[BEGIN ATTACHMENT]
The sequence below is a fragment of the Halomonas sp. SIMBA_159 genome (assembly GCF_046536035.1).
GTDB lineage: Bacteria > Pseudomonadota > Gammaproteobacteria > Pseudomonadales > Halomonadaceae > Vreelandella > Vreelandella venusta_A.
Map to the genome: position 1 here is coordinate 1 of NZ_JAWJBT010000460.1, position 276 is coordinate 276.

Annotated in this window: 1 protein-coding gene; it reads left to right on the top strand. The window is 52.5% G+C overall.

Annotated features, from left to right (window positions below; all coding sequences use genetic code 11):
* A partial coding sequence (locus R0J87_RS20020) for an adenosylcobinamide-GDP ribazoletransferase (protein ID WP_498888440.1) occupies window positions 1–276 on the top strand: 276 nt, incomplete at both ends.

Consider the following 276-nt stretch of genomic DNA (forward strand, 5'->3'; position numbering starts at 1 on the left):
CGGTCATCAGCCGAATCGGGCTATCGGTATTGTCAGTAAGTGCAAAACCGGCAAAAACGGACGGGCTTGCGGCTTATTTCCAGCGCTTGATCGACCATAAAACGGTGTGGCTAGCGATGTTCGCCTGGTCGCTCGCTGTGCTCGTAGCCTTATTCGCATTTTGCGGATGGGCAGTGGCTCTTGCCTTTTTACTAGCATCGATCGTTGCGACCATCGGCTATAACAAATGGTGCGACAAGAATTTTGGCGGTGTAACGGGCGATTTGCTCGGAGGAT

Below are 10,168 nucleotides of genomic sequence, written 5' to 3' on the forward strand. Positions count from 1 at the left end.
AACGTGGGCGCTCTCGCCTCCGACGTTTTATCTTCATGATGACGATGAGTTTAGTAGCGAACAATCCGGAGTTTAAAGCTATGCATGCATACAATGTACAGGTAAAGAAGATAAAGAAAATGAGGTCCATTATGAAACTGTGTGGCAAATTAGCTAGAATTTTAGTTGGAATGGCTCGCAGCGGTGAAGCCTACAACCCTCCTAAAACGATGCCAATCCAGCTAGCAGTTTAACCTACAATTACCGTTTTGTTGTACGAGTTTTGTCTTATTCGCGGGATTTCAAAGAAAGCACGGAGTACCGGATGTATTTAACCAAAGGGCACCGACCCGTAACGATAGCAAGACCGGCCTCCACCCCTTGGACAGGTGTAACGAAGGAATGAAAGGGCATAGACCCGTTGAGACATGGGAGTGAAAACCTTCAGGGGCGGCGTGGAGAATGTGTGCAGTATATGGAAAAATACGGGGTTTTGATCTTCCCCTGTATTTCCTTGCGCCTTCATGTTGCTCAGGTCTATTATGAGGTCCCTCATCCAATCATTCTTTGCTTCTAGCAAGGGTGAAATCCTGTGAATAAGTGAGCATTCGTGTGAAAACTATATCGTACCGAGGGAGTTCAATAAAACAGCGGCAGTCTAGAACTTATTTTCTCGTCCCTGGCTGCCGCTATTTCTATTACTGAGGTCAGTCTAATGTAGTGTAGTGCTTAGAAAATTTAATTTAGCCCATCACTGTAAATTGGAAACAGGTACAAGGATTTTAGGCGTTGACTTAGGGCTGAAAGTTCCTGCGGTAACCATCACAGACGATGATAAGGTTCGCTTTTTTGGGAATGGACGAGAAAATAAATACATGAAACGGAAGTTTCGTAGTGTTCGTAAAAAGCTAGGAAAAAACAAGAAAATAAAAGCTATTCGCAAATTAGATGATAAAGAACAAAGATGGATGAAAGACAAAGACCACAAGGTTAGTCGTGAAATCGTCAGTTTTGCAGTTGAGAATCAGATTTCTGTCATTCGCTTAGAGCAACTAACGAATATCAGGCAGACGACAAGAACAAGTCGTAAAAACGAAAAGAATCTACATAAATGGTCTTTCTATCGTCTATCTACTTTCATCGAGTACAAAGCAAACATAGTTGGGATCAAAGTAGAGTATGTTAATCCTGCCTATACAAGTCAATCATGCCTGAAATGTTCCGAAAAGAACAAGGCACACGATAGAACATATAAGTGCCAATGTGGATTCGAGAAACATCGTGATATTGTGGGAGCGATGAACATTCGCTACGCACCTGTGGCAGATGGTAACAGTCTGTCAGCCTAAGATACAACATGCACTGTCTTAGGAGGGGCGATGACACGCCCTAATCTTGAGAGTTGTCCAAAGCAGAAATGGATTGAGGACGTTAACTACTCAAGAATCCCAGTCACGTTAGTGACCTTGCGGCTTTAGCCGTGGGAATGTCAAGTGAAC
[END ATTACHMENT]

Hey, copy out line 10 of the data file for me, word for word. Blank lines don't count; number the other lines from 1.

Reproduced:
AACGTGGGCGCTCTCGCCTCCGACGTTTTATCTTCATGATGACGATGAGTTTAGTAGCGAACAATCCGGAGTTTAAAGCTATGCATGCATACAATGTACAGGTAAAGAAGATAAAGAAAATGAGGTCCATTATGAAACTGTGTGGCAAATTAGCTAGAATTTTAGTTGGAATGGCTCGCAGCGGTGAAGCCTACAACCCTCCTAAAACGATGCCAATCCAGCTAGCAGTTTAACCTACAATTACCGTTTTGTTGTACGAGTTTTGTCTTATTCGCGGGATTTCAAAGAAAGCACGGAGTACCGGATGTATTTAACCAAAGGGCACCGACCCGTAACGATAGCAAGACCGGCCTCCACCCCTTGGACAGGTGTAACGAAGGAATGAAAGGGCATAGACCCGTTGAGACATGGGAGTGAAAACCTTCAGGGGCGGCGTGGAGAATGTGTGCAGTATATGGAAAAATACGGGGTTTTGATCTTCCCCTGTATTTCCTTGCGCCTTCATGTTGCTCAGGTCTATTATGAGGTCCCTCATCCAATCATTCTTTGCTTCTAGCAAGGGTGAAATCCTGTGAATAAGTGAGCATTCGTGTGAAAACTATATCGTACCGAGGGAGTTCAATAAAACAGCGGCAGTCTAGAACTTATTTTCTCGTCCCTGGCTGCCGCTATTTCTATTACTGAGGTCAGTCTAATGTAGTGTAGTGCTTAGAAAATTTAATTTAGCCCATCACTGTAAATTGGAAACAGGTACAAGGATTTTAGGCGTTGACTTAGGGCTGAAAGTTCCTGCGGTAACCATCACAGACGATGATAAGGTTCGCTTTTTTGGGAATGGACGAGAAAATAAATACATGAAACGGAAGTTTCGTAGTGTTCGTAAAAAGCTAGGAAAAAACAAGAAAATAAAAGCTATTCGCAAATTAGATGATAAAGAACAAAGATGGATGAAAGACAAAGACCACAAGGTTAGTCGTGAAATCGTCAGTTTTGCAGTTGAGAATCAGATTTCTGTCATTCGCTTAGAGCAACTAACGAATATCAGGCAGACGACAAGAACAAGTCGTAAAAACGAAAAGAATCTACATAAATGGTCTTTCTATCGTCTATCTACTTTCATCGAGTACAAAGCAAACATAGTTGGGATCAAAGTAGAGTATGTTAATCCTGCCTATACAAGTCAATCATGCCTGAAATGTTCCGAAAAGAACAAGGCACACGATAGAACATATAAGTGCCAATGTGGATTCGAGAAACATCGTGATATTGTGGGAGCGATGAACATTCGCTACGCACCTGTGGCAGATGGTAACAGTCTGTCAGCCTAAGATACAACATGCACTGTCTTAGGAGGGGCGATGACACGCCCTAATCTTGAGAGTTGTCCAAAGCAGAAATGGATTGAGGACGTTAACTACTCAAGAATCCCAGTCACGTTAGTGACCTTGCGGCTTTAGCCGTGGGAATGTCAAGTGAAC